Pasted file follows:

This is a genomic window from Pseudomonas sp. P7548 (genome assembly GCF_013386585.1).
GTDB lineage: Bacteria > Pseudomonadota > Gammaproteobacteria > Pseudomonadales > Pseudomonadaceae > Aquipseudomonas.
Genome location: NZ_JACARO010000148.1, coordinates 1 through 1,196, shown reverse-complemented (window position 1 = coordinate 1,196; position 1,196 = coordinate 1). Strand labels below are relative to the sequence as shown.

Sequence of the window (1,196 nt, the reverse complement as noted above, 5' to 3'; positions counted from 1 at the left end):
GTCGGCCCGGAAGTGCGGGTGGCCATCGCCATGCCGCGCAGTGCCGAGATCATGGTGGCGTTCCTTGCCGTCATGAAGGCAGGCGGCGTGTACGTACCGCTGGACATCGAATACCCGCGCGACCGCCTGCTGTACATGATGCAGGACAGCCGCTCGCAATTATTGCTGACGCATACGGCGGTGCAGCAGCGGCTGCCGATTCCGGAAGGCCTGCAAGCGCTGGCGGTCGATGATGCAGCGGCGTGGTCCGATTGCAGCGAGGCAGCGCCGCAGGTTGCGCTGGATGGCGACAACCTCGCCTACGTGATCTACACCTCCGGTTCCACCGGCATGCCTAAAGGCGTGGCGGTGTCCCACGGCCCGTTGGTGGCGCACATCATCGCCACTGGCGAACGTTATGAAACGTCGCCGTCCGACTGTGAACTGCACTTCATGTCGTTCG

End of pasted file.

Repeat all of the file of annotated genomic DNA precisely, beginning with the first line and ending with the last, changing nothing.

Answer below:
This is a genomic window from Pseudomonas sp. P7548 (genome assembly GCF_013386585.1).
GTDB lineage: Bacteria > Pseudomonadota > Gammaproteobacteria > Pseudomonadales > Pseudomonadaceae > Aquipseudomonas.
Genome location: NZ_JACARO010000148.1, coordinates 1 through 1,196, shown reverse-complemented (window position 1 = coordinate 1,196; position 1,196 = coordinate 1). Strand labels below are relative to the sequence as shown.

Sequence of the window (1,196 nt, the reverse complement as noted above, 5' to 3'; positions counted from 1 at the left end):
GTCGGCCCGGAAGTGCGGGTGGCCATCGCCATGCCGCGCAGTGCCGAGATCATGGTGGCGTTCCTTGCCGTCATGAAGGCAGGCGGCGTGTACGTACCGCTGGACATCGAATACCCGCGCGACCGCCTGCTGTACATGATGCAGGACAGCCGCTCGCAATTATTGCTGACGCATACGGCGGTGCAGCAGCGGCTGCCGATTCCGGAAGGCCTGCAAGCGCTGGCGGTCGATGATGCAGCGGCGTGGTCCGATTGCAGCGAGGCAGCGCCGCAGGTTGCGCTGGATGGCGACAACCTCGCCTACGTGATCTACACCTCCGGTTCCACCGGCATGCCTAAAGGCGTGGCGGTGTCCCACGGCCCGTTGGTGGCGCACATCATCGCCACTGGCGAACGTTATGAAACGTCGCCGTCCGACTGTGAACTGCACTTCATGTCGTTCG